While these days John Waters is famous simply for being himself, the filmmaker (Pink Flamingos, Hairspray) is hardly one to rest on his laurels. He recently guested on NBC's My Name Is Earl, and last week saw his debut as the sardonic host of Court TV's new series 'Til Death Do Us Part. Between rubbing celebrity elbows at Vanity Fair's Oscar party and dreaming up a new film ("a terribly wonderful children's Christmas adventure called Fruitcake"), Waters finds time to bring his comic monologue to Pittsburgh. He recently spoke with CP from his hometown of Baltimore.
Your career spans four decades, and a variety of activities. Does your monologue have a focus?
I talk about all my influences, my career, my movies -- about crime, fashion, movie stars and how to be a juvenile delinquent.
And I bet you talk about your new TV show, where every marriage ends in murder.
I play the "Groom Reaper." I'm kind of a time-traveler who looks in the camera and talks to the audience. Either the bride or groom are eventually gonna kill one another. I'm the enabler; I show you where to look.
So you're giving the viewer permission to laugh at domestic homicide?
I think I am, because I'm making wisecracks. And I wear an ascot in the show -- I figured since I won the Tony, I'm allowed to. The last time I wore an ascot was in seventh grade and I got beaten up -- and I should have, that's a life lesson.
The stories on the show are all true, but very run-of-the-mill. That's good, because the viewers themselves might have wanted to kill their spouses, and can relate. Even marriages that go great, once in a while, you wanna kill the other one. You just don't do it.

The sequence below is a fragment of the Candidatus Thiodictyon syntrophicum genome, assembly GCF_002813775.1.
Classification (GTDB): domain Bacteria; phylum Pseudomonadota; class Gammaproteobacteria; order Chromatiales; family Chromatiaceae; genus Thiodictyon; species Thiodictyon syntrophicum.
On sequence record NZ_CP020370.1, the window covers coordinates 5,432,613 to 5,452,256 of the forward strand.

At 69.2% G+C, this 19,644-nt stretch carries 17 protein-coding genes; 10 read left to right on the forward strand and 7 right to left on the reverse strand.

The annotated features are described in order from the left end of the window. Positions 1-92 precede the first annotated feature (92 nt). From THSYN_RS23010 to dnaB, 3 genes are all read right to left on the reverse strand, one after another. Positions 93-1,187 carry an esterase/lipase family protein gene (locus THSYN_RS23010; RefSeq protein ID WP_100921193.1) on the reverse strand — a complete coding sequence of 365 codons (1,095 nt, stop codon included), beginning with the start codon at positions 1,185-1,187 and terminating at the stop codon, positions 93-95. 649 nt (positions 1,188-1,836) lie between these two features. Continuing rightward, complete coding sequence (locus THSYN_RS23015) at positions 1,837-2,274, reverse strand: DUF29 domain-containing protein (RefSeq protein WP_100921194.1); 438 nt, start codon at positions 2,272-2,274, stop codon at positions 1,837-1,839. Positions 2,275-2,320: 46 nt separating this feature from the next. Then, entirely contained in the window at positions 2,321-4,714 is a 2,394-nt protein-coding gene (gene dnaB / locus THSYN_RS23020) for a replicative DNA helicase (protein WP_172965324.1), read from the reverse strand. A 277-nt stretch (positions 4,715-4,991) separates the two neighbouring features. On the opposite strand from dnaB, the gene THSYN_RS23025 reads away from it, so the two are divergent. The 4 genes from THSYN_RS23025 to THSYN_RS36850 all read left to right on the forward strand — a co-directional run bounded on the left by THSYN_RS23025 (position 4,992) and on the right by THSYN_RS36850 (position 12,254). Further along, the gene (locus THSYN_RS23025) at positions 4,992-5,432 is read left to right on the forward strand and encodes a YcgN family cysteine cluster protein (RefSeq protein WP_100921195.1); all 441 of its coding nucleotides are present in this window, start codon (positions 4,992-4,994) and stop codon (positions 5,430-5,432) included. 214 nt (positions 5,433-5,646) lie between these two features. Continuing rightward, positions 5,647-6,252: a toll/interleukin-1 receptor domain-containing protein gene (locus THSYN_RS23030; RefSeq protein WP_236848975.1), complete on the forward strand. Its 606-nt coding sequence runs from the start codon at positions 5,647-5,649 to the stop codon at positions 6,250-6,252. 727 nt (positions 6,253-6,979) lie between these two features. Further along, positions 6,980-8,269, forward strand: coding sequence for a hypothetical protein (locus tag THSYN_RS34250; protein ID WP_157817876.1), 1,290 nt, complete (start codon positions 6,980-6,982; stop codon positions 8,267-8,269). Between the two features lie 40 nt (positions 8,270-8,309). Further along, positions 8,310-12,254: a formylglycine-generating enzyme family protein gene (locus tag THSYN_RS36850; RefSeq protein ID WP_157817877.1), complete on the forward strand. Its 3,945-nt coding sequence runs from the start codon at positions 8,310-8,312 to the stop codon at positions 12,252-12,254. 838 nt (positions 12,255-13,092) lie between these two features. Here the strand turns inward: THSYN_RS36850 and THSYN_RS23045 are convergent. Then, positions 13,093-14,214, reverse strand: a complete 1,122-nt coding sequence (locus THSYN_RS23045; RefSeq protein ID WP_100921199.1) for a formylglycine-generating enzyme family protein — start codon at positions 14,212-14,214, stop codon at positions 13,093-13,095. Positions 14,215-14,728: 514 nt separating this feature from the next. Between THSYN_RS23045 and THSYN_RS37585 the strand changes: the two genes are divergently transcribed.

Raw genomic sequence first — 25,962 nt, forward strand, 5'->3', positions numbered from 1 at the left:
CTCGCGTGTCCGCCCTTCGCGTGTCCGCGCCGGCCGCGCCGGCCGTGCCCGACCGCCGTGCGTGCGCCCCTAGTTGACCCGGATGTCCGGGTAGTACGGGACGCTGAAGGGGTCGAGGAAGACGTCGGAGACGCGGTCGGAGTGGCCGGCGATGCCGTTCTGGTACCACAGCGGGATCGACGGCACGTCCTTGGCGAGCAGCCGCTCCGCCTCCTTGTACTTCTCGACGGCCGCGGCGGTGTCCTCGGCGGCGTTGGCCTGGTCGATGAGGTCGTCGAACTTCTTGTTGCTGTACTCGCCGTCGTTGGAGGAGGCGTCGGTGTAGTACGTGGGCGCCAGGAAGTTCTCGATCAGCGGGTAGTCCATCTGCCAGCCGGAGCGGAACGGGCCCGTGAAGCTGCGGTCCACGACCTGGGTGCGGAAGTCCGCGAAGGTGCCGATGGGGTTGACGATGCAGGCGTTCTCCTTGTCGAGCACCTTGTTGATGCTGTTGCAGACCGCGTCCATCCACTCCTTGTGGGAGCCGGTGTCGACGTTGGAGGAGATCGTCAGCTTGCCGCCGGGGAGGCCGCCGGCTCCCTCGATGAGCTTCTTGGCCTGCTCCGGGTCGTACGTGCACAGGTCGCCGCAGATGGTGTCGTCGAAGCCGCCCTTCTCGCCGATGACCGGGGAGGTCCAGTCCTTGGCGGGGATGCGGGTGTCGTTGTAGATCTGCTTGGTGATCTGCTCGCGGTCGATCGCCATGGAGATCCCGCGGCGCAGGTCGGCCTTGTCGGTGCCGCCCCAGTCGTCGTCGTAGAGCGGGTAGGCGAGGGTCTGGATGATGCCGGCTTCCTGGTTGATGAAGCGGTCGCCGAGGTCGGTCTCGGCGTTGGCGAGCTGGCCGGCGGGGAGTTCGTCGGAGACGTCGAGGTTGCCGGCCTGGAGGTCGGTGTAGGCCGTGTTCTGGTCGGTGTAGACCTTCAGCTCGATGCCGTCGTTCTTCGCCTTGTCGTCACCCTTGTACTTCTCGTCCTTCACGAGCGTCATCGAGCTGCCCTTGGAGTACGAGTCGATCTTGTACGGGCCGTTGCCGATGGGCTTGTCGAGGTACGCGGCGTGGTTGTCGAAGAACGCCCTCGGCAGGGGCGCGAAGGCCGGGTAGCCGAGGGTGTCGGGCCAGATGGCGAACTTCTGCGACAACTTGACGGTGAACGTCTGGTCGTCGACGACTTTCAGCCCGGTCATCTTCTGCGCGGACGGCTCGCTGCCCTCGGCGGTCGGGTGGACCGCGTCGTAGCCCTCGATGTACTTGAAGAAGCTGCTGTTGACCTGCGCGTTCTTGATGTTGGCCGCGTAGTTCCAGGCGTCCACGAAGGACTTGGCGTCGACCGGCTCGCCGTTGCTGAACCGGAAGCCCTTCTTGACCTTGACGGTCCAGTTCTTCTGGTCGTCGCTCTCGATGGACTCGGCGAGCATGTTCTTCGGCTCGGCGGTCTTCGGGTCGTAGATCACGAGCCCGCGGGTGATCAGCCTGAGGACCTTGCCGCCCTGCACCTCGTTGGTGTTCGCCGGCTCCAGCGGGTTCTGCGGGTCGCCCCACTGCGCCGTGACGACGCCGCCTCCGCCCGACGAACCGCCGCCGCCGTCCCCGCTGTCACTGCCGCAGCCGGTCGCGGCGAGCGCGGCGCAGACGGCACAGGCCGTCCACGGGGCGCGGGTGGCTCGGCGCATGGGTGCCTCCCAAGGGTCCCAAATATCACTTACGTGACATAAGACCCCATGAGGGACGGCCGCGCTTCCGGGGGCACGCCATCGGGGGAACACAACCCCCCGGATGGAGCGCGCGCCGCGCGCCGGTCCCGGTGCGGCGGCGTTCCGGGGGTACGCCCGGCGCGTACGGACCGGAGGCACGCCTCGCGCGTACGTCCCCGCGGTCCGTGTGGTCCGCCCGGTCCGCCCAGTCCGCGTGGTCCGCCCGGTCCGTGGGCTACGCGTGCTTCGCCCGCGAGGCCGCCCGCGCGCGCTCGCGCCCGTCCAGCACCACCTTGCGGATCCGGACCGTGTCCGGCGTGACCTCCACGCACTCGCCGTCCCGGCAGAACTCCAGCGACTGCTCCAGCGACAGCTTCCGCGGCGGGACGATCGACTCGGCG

There's so much paperwork afterward.
There was one ad campaign for the show that said, "Stay Single and Stay Alive," which I think is true. Basically if you're a single person, you get to read more and you don't get murdered by your spouse.
Do you watch much television?
Not much. The only thing I just turn on is Court TV, because it always has some hideous story I love to watch. That's a real soap opera. I don't watch videos either -- though I do use the TV for pornography. That's one great thing about being famous: I get free porn all the time. I watch it because I like to talk about it, say nice things -- to earn it, so they'll send me more.
Free porn for life. I think I just got that e-mail.
Yeah, but I've got it for real. I got two pornos just today.
You're a pop-culture elder now, yet still popular with younger people. What helps hook the kids today?
They're looking in their own generation to find out what's gonna be the next thing that causes a sensation, and recently nothing has. I think Tarnation was the last great underground young people's movie. And Jackass -- which I was in.
Oh sure, you made Wee Man disappear.
That was quite a day. It was like being in an Ed Wood movie. Johnny [Knoxville] picks you up in the car, lunch at McDonald's. ... I'm in love with all of them [from Jackass]. They're my type. They're straight, but crazy.
Here's a group of white boys: Their audience would be blue-collar, heterosexual teen-age boys. So what do they do? They're nude in the whole thing and shove things up their ass! It's amazing -- and the number-one movie in America. It's homo-erotic, but they get away with it because it's anarchy. There's a great spirit to it. And it makes adults very nervous, which is a key to early success.
John Waters. 7 p.m. Sun., March 25 (doors open at 6:30 p.m.). McConomy Auditorium, Carnegie Mellon University campus, Oakland. $3; free with CMU student ID. Tickets available at CMU Info Desk. 412-268-2107